By Steven Zeitchik
2:34 PM PST, December 26, 2013
Is it morality or aesthetics that drove down the CinemaScore of “The Wolf of Wall Street”?
Or, put more simply, why exactly did people seem to dislike “The Wolf of Wall Street,” Martin Scorsese’s jamboree of sex, drugs and money that opened on, gulp, Christmas Day.
Though the freewheeling film, which stars Leonardo DiCaprio as the finance-world nihilist Jordan Belfort, took in a solid $9.1 million on its first day in theaters, the movie didn’t exactly delight some of those who shelled out that money. The Paramount release notched a bleak “C” on the exit-poll service CinemaScore, falling far short of the B+ garnered by the other openers “The Secret Life of Walter Mitty,” “47 Ronin” and “Grudge Match” -- and shy, in fact, of most ballyhooed debuts, which tend to notch a B or better.
On Twitter the debate has already raged: Was the grade being skewed by moral conservatives who don’t like what the film traffics in? Or was the thumbs-down coming from perfectly open-minded types who were simply judging the sprawling, episodic movie on the merits?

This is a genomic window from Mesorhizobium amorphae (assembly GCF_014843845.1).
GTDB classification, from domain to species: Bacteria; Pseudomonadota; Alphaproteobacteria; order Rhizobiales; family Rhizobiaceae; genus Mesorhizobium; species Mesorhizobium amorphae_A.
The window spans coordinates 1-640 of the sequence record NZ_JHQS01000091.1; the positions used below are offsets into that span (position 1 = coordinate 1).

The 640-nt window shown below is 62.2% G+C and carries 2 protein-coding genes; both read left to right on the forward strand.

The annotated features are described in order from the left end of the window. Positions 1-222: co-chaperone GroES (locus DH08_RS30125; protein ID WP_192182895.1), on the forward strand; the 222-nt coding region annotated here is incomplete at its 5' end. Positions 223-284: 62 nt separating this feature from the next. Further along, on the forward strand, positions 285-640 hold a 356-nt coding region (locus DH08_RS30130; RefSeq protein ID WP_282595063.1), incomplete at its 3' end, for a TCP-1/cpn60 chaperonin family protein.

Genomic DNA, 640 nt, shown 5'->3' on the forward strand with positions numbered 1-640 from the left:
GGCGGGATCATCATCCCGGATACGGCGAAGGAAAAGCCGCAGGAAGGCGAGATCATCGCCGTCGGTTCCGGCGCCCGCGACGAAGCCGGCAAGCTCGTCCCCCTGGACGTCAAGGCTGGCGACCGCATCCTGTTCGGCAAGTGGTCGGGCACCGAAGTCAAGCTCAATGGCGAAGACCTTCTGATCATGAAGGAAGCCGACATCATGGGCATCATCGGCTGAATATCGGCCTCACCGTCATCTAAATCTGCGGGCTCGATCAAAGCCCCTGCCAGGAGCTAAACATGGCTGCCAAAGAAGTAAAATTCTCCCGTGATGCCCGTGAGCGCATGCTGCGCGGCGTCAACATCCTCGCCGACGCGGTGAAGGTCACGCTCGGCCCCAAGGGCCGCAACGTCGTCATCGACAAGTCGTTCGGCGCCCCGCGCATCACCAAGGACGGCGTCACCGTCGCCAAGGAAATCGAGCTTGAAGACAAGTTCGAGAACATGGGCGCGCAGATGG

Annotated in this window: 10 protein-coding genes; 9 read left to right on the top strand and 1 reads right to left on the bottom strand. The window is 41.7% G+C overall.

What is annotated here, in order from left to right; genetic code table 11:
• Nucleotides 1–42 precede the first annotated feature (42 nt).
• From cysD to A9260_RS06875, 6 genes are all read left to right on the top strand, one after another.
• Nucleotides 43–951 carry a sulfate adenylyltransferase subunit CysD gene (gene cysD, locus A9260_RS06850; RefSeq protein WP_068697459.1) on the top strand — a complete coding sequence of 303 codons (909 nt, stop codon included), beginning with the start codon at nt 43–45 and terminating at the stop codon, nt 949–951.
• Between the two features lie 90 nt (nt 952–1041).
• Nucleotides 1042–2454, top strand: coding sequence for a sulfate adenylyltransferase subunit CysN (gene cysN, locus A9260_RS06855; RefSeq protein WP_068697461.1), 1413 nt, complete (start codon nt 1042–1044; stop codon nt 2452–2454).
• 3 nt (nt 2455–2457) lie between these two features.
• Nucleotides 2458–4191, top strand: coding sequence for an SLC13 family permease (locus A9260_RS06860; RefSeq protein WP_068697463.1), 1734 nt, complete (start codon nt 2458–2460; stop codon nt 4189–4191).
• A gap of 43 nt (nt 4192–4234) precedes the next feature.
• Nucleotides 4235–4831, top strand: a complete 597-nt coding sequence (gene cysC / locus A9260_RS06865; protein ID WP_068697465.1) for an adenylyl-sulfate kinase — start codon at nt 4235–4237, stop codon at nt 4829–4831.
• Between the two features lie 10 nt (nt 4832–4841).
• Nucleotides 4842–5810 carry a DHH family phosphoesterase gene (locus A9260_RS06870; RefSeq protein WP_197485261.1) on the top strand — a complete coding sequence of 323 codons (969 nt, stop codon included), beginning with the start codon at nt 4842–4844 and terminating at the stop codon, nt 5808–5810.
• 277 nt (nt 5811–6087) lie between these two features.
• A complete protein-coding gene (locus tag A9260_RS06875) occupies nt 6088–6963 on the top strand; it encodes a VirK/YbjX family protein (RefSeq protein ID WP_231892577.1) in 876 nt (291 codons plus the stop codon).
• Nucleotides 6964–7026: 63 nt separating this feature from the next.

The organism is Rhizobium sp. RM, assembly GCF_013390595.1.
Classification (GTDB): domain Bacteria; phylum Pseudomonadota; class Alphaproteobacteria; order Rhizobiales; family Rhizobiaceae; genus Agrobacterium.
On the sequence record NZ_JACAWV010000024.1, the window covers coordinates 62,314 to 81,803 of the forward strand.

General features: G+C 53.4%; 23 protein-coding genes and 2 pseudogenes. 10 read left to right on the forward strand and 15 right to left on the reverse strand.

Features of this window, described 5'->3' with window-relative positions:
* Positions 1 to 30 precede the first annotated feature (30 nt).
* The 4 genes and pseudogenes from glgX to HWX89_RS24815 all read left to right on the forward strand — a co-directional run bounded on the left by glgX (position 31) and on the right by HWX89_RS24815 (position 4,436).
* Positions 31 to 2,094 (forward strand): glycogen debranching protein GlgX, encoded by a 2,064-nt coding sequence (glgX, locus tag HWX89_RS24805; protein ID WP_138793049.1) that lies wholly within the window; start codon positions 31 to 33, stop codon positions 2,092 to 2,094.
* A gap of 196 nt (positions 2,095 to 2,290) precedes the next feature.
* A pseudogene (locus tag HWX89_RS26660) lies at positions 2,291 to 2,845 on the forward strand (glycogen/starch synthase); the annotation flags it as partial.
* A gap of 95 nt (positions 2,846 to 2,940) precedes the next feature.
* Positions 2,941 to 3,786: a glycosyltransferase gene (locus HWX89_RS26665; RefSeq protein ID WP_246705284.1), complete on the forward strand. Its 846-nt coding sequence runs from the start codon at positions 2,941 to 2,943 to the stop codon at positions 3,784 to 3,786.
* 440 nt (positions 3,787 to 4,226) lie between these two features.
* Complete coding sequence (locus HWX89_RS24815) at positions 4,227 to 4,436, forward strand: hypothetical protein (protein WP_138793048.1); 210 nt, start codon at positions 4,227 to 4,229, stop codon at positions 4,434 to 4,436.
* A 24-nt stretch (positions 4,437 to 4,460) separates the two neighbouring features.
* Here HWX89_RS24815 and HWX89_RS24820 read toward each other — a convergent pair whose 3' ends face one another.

As the commentator Devin Faraci tweeted in response to the CinemaScore, “Absolute proof the moviegoing audience is broken.” Some, inevitably, also questioned CinemaScore’s methodology and whether it polls a big and representative enough sample group.
Sometimes a low CinemaScore is evidence of a gap between marketing and film. Basically, it’s what happens when a studio essentially does its job too well, attracting people who aren’t the ideal audience, at least in the opening few days when they typically want the hard-core types who can then spread the gospel to everyone else.
A couple seasons ago, “Drive” was a frequently adored movie that garnered similar CinemaScore dismalness, in part because of some marketing that positioned it a bit more as a “Fast & Furious” mainstream entertainment instead of the artsploitation vehicle that it was, attracting exactly the people it's not made for. (Remember this character?)
Either way, “Wolf” is all about the American dream, or at least American greed, and the particular, related syndromes that afflict us. In that sense, the movie’s rollout is right on point. Americans are coming out and spending money. And then a few hours later, they're complaining about what they've bought.
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